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Marie_

Are wolftones on the D string (cello) caused by soundposts?

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Hello all, 

My mini Mirecourt cello (slightly smaller 7/8) developed another wolf-tone on smackdab on F natural on the D string in first position. It's clearly audible if I play louder than mf and sometimes seems to disappear altogether when the humidity is higher. It's a 

This one is a bit annoying because of the location and severity. My bigger cello has a wolf in the usual friendlier place -  between an Eflat and E-natural on the G string, so it only shows up to remind that I was in the wrong part of town.

Is it true that cellos with wolf tones on the D string are problems with the soundpost? Or is it mainly a fractional cello thing that the wolf tones appear there? 

Thanks in advance for any input!

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Wolf tones or wolf notes, are related to the main body resonance. Because of this, they are hard to eliminate.

Sound post adjustments can help, as this will change the way the instrument responds, but often the wolf will just move position slightly.

Have you tried a brass on string eliminator yet?

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On 8/16/2019 at 2:45 PM, Marie_ said:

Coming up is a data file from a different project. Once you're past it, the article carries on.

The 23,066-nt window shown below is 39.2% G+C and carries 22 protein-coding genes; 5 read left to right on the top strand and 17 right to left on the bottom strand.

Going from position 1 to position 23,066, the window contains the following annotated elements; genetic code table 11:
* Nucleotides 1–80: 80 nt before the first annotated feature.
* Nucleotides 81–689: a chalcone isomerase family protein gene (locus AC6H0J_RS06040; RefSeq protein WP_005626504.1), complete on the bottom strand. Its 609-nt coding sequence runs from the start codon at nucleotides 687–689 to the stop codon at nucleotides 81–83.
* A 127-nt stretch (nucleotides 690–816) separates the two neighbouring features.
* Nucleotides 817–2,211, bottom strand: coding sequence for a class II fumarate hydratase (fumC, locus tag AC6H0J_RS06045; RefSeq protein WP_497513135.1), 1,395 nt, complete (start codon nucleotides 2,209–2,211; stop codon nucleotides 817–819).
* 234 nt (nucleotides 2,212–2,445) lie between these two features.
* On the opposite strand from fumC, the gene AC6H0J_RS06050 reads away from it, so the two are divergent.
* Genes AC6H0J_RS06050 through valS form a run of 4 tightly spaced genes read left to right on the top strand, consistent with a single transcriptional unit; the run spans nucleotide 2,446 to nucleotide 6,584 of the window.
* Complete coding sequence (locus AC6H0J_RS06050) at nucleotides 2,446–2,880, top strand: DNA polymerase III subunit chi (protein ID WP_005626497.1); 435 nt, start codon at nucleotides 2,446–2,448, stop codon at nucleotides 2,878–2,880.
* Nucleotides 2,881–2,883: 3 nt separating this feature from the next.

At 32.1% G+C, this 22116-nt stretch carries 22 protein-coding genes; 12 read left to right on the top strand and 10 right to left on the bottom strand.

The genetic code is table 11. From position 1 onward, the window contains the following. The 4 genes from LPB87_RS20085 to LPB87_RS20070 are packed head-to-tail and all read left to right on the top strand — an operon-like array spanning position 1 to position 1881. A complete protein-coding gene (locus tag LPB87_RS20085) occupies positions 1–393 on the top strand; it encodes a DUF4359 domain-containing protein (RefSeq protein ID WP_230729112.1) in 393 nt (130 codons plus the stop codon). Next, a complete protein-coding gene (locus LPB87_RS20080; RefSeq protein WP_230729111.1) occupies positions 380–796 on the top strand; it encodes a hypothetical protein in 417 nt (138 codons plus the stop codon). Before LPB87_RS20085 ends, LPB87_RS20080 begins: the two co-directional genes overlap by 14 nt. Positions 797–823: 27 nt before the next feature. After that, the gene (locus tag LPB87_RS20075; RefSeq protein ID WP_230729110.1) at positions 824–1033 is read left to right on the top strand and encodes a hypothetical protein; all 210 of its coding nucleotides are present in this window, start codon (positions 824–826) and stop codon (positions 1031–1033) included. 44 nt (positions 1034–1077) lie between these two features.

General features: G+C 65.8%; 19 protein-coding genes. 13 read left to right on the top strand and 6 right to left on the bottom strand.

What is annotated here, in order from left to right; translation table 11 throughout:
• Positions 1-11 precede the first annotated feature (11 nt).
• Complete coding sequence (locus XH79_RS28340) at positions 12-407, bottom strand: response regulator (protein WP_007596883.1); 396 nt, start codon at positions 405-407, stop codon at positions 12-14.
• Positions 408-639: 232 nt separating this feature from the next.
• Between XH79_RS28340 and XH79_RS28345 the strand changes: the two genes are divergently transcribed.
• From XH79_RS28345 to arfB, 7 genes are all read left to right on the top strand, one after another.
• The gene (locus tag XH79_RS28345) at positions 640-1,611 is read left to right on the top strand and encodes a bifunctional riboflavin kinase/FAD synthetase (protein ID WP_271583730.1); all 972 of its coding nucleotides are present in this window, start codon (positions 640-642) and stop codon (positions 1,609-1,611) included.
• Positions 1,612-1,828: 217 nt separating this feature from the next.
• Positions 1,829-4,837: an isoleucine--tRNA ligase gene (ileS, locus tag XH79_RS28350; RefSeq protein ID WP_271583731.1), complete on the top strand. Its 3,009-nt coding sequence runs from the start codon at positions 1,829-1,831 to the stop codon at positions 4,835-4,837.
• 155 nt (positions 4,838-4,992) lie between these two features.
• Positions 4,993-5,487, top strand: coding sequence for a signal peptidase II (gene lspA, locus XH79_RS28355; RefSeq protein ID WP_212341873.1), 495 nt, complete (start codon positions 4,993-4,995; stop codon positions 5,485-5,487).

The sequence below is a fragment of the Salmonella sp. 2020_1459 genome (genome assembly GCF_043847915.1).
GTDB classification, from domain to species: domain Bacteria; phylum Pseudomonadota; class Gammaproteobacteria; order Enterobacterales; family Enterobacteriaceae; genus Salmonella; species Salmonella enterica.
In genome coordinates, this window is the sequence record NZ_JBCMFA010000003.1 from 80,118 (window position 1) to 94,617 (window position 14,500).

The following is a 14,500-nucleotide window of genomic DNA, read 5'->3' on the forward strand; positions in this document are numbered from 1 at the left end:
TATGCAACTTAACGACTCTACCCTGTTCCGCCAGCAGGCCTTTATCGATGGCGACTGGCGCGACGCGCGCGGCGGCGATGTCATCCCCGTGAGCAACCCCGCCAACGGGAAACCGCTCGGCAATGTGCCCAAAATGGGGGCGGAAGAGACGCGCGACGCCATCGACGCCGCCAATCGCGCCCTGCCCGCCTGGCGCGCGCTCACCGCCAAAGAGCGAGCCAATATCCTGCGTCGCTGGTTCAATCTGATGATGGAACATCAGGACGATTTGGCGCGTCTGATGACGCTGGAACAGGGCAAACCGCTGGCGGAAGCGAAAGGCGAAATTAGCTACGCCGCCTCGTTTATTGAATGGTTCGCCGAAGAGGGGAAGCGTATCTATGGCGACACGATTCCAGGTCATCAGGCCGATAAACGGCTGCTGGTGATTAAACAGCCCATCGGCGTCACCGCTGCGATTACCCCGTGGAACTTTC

Are wolftones on the D string (cello) caused by soundposts?

[Pokes her cello soundpost with a long probe; nothing happens.]  No, all of them I've heard were caused by someone bowing the cello.  :ph34r::lol:

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On 8/16/2019 at 8:45 PM, Marie_ said:

 

Is it true that cellos with wolf tones on the D string are problems with the soundpost? Or is it mainly a fractional cello thing that the wolf tones appear there? 

Decades ago, Proffesor Hesse, who had spent years resarching wolf notes, and invented the „Lupus ex“ to glue on the inside of the belly, explainded it to me thus. A wolf is when the vertical resonance (from top to bottom) comes into a turbulence with the horizontal resonance (from side to side). His Invention, a weight on a spring, introduced a third thing with that frequency, which killed the turbulence. One finds that almost any Cello that is any good has a wolf, even if people haven’t found their‘s yet, and that a Cello without a wold is normally junk.

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4 hours ago, Wood Butcher said:

 

Have you tried a brass on string eliminator yet?

I haven't tried that yet because it seems the wolves are developing and I was hoping they wouldn't get so bad that one can't work around it. Would you put such thing on the D string then?

Edited by Marie_

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1 hour ago, Violadamore said: